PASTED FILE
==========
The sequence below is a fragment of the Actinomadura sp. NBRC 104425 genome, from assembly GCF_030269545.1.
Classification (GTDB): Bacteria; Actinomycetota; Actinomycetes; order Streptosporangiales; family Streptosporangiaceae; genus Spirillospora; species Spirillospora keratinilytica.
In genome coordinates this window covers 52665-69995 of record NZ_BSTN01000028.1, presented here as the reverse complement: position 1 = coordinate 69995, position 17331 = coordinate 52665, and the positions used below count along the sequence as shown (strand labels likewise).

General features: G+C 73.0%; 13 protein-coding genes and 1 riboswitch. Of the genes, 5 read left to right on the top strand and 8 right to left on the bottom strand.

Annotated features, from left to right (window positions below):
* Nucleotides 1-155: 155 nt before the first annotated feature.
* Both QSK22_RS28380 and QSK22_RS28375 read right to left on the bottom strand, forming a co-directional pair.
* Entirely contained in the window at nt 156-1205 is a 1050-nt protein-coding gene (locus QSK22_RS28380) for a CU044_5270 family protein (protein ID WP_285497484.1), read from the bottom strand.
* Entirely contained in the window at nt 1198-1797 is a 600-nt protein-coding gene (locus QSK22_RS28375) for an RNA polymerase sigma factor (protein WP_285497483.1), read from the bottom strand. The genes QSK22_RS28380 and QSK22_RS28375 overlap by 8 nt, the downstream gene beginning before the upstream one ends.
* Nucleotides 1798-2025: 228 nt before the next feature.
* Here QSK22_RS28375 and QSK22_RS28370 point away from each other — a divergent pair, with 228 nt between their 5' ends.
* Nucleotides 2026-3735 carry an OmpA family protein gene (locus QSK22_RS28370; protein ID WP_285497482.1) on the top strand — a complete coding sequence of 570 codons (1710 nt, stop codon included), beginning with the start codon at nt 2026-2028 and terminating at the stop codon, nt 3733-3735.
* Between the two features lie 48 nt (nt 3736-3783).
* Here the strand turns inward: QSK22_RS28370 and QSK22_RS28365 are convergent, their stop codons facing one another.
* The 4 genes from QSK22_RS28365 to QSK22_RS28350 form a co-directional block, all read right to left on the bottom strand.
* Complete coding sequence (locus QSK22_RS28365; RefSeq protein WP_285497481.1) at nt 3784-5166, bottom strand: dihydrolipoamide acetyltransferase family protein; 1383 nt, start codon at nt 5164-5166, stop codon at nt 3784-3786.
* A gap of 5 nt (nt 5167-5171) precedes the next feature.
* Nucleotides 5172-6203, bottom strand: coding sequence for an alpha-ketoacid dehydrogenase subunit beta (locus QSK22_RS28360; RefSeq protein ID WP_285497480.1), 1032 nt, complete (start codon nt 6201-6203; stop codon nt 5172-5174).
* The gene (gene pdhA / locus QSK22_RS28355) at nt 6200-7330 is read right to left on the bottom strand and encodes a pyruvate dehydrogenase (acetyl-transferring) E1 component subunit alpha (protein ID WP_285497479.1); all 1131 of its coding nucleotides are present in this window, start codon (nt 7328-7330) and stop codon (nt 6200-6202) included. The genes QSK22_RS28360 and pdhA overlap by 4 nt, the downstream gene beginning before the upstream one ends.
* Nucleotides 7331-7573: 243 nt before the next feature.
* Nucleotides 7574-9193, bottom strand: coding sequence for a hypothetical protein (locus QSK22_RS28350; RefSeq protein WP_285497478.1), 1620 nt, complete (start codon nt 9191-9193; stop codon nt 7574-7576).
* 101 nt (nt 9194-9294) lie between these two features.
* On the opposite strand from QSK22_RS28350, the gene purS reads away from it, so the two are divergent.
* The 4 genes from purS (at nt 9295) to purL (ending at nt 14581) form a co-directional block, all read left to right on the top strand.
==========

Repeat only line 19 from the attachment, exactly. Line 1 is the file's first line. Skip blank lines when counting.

* The gene (gene pdhA / locus QSK22_RS28355) at nt 6200-7330 is read right to left on the bottom strand and encodes a pyruvate dehydrogenase (acetyl-transferring) E1 component subunit alpha (protein ID WP_285497479.1); all 1131 of its coding nucleotides are present in this window, start codon (nt 7328-7330) and stop codon (nt 6200-6202) included. The genes QSK22_RS28360 and pdhA overlap by 4 nt, the downstream gene beginning before the upstream one ends.